Okay? Are you convinced? Let’s go back to Titan. Let’s explore it from the air, crawl around on the surface and dive beneath its waves. It’s one of the most interesting places in the entire Solar System, and we’ve only scratched the surface.

If I’ve done my job right, you’re as excited about a mission to Titan as I am. Let’s go back, let’s sail and submarine around that place. Let me know your thoughts in the comments.

Exploring Titan with Aerial Platforms

Last week, from Monday Feb. 27th to Wednesday March 1st, NASA hosted the “Planetary Science Vision 2050 Workshop” at their headquarters in Washington, DC. During the course of the many presentations, speeches and addresses that made up the workshop, NASA and its affiliates shared their many proposals for the future of Solar System exploration.

A very popular theme during the workshop was the exploration of Titan. In addition to being the only other body in the Solar System with a nitrogen-rich atmosphere and visible liquid on its surface, it also has an environment rich in organic chemistry. For this reason, a team led by Michael Pauken (from NASA’s Jet Propulsion Laboratory) held a presentation detailing the many ways it can be explored using aerial vehicles.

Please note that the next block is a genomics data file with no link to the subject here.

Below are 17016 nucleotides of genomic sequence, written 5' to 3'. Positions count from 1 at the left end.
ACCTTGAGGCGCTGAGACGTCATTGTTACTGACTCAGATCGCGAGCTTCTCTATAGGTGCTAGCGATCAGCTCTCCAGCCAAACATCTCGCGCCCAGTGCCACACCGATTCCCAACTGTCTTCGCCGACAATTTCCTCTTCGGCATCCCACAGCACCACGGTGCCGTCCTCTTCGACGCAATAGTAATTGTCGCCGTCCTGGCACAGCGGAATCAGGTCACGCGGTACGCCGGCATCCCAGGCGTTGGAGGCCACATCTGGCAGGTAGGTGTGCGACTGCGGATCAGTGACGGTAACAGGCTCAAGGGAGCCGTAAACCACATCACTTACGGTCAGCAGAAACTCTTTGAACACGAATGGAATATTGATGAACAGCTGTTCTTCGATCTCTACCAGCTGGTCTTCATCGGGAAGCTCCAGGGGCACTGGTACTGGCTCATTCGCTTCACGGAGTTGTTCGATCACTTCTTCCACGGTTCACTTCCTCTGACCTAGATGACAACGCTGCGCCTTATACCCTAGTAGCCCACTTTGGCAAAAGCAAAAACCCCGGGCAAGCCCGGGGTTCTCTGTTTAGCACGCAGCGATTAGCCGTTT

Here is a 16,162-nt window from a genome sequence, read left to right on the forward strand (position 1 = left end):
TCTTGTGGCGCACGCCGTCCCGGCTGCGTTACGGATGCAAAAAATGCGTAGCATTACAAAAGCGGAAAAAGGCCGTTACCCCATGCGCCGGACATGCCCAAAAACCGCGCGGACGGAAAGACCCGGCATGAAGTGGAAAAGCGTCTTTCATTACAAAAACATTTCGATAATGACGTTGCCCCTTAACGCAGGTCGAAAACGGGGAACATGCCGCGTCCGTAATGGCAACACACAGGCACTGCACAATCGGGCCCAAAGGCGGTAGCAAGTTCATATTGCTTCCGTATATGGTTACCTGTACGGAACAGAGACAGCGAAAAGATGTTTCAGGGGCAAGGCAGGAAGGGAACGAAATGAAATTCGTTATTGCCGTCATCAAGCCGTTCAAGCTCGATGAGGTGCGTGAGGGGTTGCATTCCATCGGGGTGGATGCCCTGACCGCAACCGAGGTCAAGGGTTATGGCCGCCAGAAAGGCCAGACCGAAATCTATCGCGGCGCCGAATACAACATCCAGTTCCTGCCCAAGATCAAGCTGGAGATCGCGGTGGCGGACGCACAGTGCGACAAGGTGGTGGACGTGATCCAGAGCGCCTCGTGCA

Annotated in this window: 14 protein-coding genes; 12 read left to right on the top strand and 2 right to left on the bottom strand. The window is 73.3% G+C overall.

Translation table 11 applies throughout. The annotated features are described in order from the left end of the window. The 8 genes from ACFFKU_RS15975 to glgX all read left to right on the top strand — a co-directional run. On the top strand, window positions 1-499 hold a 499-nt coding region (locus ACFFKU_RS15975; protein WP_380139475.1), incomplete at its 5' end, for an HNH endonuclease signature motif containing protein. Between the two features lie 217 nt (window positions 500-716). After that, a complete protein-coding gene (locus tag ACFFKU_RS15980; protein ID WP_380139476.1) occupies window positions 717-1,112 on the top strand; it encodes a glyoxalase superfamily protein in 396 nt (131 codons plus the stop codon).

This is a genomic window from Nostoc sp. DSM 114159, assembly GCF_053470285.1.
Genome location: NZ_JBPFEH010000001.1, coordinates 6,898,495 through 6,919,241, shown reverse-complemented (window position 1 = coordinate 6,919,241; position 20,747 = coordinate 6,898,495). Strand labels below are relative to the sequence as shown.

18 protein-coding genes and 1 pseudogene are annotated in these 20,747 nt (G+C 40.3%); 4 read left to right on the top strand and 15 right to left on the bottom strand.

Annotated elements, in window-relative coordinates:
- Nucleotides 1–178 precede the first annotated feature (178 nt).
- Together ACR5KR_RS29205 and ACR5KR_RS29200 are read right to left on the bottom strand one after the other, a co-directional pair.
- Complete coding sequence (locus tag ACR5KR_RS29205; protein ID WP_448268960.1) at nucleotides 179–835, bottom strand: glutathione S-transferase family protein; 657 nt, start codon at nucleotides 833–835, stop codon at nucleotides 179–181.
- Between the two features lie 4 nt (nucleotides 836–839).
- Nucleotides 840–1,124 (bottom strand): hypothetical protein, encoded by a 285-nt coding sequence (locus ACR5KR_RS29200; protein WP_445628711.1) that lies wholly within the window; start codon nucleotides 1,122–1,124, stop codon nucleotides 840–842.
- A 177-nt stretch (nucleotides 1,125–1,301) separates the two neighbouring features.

The presentation, which was titled “Science at a Variety of Scientific Regions at Titan using Aerial Platforms“, was  also chaired by members of the aerospace industry – such as AeroVironment and Global Aerospace from Monrovia, California, and Thin Red Line Aerospace from Chilliwack, BC. Together, they reviewed the various aerial platform concepts that have been proposed for Titan since 2004.

Artist depiction of the ESA’s Huygens lander setting down on Titan, which took place on January 14th. Credit: ESA

While the concept of exploring Titan with aerial drones and balloons dates back to the 1970s and 80s, 2004 was especially important since it was at this time that the Huygens lander conducted the first exploration of the moon’s surface. Since that time, many interesting and feasible proposals for aerial platforms have been made. As Dr. Pauken told Universe Today via email: